With technical support from Florida Sea Grant, Hernando County has become Florida’s first county to add a long-term management strategy for its entire marine and coastal zone to the county’s comprehensive plan.
“To my knowledge this is the most comprehensive and explicit treatment of marine resources in a local government comprehensive plan in Florida,” said Tom Ankersen, Florida Sea Grant’s legal specialist who led the initiative.
Typically in Florida, a county’s comprehensive plan provides long-range guidance on dry land or shoreline issues to keep growth and development in balance among competing interests, Ankersen said. Management of marine submerged lands has not been factored into the planning equation.
Hernando County’s comprehensive plan will now address activities in submerged habitats up to 9 nautical miles out from the county’s coast, where state waters end and federal waters begin.
“It extends literally from shoreline to state line,” Ankersen said. “We were unable to find any similar instances of this in Florida.”
Hernando County is located just north of the Tampa Bay metropolitan area along the Gulf of Mexico. The county has historically been rural with significant agricultural activity and limestone mining. The economy is also boosted by a large, nature-based recreation and tourism industry dependent on extensive tracts of undeveloped wilderness and near pristine habitats along its 18-mile Gulf coast.
For more than a year, Ankersen and a team comprised of legal students from the University of Florida Levin College of Law and Sea Grant extension faculty have been engaged with Hernando County officials in the development of approaches for sustaining and improving its marine environments.
In March, the Hernando County Board of County Commissioners voted to amend the coastal management element of its comprehensive plan with recommendations from the team’s final report.
The report offers a blueprint for the restoration, enhancement and management of the county’s marine waters. It is focused on shoreline stabilization, oyster reef restoration, artificial reefs, hardbottom and seagrass, healthy commercial and recreational fisheries, and navigation and water access.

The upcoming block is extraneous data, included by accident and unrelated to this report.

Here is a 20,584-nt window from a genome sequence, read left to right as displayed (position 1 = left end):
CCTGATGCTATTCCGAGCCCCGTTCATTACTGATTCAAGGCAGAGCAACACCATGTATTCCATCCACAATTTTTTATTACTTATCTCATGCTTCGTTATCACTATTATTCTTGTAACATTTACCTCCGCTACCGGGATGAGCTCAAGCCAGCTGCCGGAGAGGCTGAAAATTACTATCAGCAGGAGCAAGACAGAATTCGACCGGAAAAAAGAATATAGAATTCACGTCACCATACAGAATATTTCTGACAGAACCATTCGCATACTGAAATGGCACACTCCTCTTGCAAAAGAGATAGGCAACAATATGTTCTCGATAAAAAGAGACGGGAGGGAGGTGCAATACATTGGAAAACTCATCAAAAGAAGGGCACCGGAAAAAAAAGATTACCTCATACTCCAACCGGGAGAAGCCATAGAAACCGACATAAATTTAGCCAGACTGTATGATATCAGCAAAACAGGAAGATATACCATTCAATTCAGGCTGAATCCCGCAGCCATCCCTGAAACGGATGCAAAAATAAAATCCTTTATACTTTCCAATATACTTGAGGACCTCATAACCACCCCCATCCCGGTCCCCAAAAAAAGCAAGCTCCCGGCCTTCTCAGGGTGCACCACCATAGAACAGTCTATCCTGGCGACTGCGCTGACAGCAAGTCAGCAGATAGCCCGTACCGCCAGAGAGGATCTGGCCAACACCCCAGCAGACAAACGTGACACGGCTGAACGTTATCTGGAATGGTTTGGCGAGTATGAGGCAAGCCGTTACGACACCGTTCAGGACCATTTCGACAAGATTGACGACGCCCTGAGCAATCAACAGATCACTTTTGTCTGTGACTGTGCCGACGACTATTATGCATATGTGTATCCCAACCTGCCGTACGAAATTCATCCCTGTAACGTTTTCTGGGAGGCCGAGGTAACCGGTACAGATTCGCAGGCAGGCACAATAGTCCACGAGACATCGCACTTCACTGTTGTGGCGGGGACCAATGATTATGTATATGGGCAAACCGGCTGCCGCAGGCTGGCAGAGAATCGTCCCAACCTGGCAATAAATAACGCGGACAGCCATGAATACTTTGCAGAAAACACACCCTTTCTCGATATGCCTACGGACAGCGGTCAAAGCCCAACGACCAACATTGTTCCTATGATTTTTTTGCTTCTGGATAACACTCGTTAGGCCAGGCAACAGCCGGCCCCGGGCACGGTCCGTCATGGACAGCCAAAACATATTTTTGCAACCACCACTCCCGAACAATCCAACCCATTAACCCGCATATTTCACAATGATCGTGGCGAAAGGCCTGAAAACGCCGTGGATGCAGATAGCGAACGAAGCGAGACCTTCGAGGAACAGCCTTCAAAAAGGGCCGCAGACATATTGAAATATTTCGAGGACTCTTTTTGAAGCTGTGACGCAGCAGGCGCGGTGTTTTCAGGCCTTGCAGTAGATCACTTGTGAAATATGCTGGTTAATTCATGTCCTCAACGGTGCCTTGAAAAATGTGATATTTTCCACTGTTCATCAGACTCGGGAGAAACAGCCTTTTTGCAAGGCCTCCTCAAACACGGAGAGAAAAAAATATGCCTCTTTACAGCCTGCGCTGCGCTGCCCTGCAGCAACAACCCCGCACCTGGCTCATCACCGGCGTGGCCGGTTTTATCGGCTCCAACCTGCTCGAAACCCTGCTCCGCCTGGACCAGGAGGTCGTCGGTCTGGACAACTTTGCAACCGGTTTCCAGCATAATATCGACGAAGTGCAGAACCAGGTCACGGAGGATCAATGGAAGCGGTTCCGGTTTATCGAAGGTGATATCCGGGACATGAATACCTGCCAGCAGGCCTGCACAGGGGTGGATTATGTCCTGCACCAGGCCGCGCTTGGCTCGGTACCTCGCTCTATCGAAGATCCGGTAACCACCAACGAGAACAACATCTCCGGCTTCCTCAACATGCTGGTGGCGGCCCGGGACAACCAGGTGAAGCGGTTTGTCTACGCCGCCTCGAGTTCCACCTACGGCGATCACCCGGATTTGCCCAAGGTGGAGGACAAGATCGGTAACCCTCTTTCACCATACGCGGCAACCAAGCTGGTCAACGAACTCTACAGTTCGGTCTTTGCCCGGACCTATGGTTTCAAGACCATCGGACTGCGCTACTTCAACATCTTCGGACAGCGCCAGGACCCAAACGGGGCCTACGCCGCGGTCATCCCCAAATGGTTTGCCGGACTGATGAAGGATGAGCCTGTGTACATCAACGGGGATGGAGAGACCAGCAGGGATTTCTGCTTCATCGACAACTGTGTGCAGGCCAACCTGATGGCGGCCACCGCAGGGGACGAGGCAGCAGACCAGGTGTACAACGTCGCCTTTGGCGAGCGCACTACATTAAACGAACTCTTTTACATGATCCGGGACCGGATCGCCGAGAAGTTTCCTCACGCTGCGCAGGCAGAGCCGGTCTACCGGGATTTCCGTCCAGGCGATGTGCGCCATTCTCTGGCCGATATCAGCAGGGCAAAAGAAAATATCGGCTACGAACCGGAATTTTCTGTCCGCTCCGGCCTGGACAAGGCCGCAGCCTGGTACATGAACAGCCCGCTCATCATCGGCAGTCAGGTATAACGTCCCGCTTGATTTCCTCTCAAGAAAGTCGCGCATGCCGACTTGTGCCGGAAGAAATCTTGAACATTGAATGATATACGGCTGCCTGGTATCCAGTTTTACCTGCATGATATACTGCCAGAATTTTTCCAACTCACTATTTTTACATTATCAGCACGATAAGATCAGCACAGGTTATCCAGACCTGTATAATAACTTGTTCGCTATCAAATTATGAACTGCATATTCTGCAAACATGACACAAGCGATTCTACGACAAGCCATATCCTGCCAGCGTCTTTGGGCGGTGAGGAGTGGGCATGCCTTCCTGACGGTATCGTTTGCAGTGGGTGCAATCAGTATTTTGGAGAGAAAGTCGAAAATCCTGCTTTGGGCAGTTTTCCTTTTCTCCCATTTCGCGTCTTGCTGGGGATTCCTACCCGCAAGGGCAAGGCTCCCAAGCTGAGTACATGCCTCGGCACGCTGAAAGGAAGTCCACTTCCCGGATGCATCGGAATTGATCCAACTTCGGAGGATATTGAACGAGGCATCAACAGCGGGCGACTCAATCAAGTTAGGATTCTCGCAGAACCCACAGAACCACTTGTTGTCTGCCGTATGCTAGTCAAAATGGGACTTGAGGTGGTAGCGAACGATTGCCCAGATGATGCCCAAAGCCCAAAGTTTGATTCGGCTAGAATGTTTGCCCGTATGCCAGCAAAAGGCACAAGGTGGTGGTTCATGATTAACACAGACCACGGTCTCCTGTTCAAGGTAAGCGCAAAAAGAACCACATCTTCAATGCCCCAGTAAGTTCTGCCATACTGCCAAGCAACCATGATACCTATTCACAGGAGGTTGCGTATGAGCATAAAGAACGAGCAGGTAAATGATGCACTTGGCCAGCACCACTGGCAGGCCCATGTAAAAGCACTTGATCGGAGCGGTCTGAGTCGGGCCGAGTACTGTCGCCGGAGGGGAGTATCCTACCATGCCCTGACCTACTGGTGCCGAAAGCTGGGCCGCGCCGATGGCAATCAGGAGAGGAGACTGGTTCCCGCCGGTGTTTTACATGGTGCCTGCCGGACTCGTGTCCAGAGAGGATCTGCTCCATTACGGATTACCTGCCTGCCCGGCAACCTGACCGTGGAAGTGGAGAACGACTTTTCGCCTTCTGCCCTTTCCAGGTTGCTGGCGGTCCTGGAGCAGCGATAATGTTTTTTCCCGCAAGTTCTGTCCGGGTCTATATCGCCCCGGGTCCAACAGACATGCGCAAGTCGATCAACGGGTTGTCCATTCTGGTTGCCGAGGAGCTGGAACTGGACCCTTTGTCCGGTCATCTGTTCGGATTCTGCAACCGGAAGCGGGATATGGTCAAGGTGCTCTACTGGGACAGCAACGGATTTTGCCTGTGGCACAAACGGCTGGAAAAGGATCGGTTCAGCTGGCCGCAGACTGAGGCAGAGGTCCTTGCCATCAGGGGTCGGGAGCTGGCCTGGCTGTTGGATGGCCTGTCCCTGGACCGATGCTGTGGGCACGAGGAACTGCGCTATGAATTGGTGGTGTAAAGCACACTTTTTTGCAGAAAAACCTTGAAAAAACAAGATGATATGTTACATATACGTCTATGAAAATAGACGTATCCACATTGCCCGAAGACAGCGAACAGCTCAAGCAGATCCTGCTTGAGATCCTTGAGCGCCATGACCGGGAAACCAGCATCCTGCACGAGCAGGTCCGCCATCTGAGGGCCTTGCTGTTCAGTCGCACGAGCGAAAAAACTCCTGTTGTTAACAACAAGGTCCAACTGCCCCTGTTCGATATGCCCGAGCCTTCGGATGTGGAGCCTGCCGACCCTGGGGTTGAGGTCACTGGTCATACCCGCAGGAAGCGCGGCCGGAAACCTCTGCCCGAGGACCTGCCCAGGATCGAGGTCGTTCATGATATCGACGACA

It also provides a 15-year, science-based spending framework for penalty money paid into the RESTORE Gulf Coast Restoration Trust Fund by BP after the Deepwater Horizon Oil Spill, Ankerson said. The money will now be used specifically for marine enhancement projects that coincide with goals in the plan.
“According to Hernando County, the plan has already been helpful in facilitating restoration permitting and in establishing RESTORE Act funding priorities,” Ankersen said.
The authors of Hernando County’s marine area plan are Alexandra Barshel and Samantha Sanders, third-year legal students in the UF law school’s environmental and land-use law program.
The team also includes Brittany Hall-Scharf, Florida Sea Grant agent with UF/IFAS Extension in Hernando County; Keith Kolasa, manager of Hernando County’s aquatics and waterways divisions; and Emma Pistole, a master’s student at the University of Florida studying fisheries and aquatic science. Micheal Allen, director of the UF/IFAS Nature Coast Biological Station served with Ankersen as faculty advisors on the project.
Hall-Scharf, who has been instrumental with on-the-ground support and in the drafting and editing process, said the effort demonstrates how Sea Grant professionals apply science-based solutions to problems that affect coastal residents, businesses and communities.
“Working on this plan has helped three UF students gain experience and prepare them for future careers,” Hall-Scharf said.
“It was also a great way to bring awareness to the marine and coastal resources of one of Florida’s communities, and show what Florida Sea Grant agents and specialists bring to the table. The simple things we do every day in our jobs have big impacts on the future of our natural resources.”
She added that team member Keith Kolasa will put forth a formal resolution to the county commissioners to adopt the entire 65-page Hernando County Strategic Marine Area Plan report as an official reference document within the county comprehensive plan.”
“As a result of this plan, Hernando County has included funding for the collection of baseline data to fill data gaps that currently exist for our expansive areas of hard bottom and seagrass beds,” Kolasa said.
“It’s important that we understand and document the existing biodiversity and community structure so that we can make informed management decisions as we move forward with enhancement projects such as artificial reefs.”
Six main goals intended to sustain and improve the county’s marine environment, tourism industry and water access points are addressed in the plan.
The goals are:
- To ensure that all estuarine shoreline interfaces in Hernando County contribute to the ecological health and resiliency of the County’s coastal and estuarine ecosystems.
- To maintain, restore and create a robust system of nearshore oyster reefs that contributes to estuarine health, productive fisheries and coastal resiliency.
- To enhance Hernando County’s fisheries by maximizing available structure for recreationally important fish species at all life history stages through artificial reef deployment.
- To maintain robust economically and ecologically sustainable recreational and commercial fisheries.
- To develop, maintain and enhance a resilient program of land-based and in-water maritime access infrastructure to support the sustainable commercial and recreational use of the marine and estuarine waters of Hernando County.
- To ensure the ecological integrity of Hernando County’s unique assemblage of seagrass bed habitats and interspersed hardbottom.